Thirteen years ago, law enforcement, family, and hundreds of volunteers in Wichita conducted an extensive search for an African-American 4-year old by the name of Jaquilla Scales. The preschooler went missing from her home on September 5, 2001.
Jaquilla was last seen just after midnight, asleep with her great-grandmother and little brother at their residence on North Volutsia. Jaquilla’s mother, Eureka Scales, was at a friend’s house at the time of her daughter's disappearance. Eureka remembers rushing home and asking her grandmother what happened.
On Sept. 5, KMUW aired a story about policing in Sedgwick County. We took a look at a military equipment acquired through the federal government's 1033 program, including a newly acquired armored vehicle.
The following story focuses on a public meeting held last week called “No Ferguson Here.” In response to the events in Ferguson, MO over the death of Michael Brown, Wichita's city officials and citizens came together to discuss the relationships between area police and the people they serve.
Thirteen years ago today, Jaquilla Scales, a 4-year-old African-American girl, vanished from her Wichita home. No new leads have surfaced, but Jaquilla’s mother still hopes her teenager will be found. KMUW’s Carla Eckels reports…
Over three weeks ago protestors flooded the streets of Ferguson, Missouri, where Michael Brown, an unarmed black teenager, was shot and killed by Police Officer Darren Wilson. The events brought the city’s race relations to the forefront—but it also brought into question local law enforcement’s use of military equipment. Since 1997, the federal government has distributed over $5 billion worth of military surplus. Equipment like armored vehicles can now be found in cities across the country, including Wichita.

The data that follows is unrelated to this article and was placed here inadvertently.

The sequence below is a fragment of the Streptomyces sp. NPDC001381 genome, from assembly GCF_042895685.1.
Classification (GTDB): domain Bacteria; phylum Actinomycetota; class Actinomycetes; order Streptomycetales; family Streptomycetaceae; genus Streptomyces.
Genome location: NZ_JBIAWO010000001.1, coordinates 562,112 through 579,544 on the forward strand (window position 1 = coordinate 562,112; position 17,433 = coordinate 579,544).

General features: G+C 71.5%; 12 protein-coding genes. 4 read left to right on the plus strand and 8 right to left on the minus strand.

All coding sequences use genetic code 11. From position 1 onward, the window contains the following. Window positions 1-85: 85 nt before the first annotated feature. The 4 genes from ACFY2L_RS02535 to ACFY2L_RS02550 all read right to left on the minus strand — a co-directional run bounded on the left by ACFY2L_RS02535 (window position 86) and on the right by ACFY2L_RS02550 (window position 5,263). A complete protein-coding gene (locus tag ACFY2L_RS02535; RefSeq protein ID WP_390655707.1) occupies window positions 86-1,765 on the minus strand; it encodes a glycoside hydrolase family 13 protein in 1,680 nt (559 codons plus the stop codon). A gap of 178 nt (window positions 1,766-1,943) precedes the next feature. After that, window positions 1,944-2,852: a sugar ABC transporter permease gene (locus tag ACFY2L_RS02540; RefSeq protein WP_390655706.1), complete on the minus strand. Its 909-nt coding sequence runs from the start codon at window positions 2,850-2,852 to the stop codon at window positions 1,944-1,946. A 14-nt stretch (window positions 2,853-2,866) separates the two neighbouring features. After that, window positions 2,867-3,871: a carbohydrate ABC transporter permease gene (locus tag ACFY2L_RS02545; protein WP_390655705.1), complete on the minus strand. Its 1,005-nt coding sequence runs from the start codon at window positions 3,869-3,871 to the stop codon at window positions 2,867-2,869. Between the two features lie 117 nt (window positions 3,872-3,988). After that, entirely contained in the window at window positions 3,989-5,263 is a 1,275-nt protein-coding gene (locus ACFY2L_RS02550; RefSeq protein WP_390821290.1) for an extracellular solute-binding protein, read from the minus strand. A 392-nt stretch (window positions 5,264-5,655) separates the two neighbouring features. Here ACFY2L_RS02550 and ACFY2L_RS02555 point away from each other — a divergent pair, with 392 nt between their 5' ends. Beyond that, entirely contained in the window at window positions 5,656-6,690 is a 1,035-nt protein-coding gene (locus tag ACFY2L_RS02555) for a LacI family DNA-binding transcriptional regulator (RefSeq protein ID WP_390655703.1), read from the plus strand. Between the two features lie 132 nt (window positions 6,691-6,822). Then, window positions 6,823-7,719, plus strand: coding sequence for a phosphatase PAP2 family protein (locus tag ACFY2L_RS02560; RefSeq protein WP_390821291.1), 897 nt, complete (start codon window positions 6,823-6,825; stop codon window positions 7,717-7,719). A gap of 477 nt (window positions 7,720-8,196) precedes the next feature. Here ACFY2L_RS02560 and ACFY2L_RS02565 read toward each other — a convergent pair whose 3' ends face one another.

The Sedgwick County Zoo will lose its accreditation to have elephants if its officials can't find a way to upgrade the animals' enclosure.
Yesterday, the Sedgwick County Zoological Society asked county commissioners to pay $5.3 million dollars of the cost of a new elephant barn, which is estimated to cost $10.5 million-dollars. Zoo officials say the commissioners have three weeks to consider the funding before they move to relocate the animals.
The zoo has housed two African elephants, named Stephanie and Cinda, since 1972.
The Kansas Sampler Foundation is planning a new crowdfunding site to support projects that help rural communities.
The pilot website, called Kanstarter, is scheduled to be up and running later this month.
Foundation director Marci Penner says projects allowed on the website will have to be good for the community and supported by several generations. She says the projects cannot cover salaries or promote religious or political views.
So far, 24 proposals have been submitted for the pilot project and a committee has narrowed the initial list to four.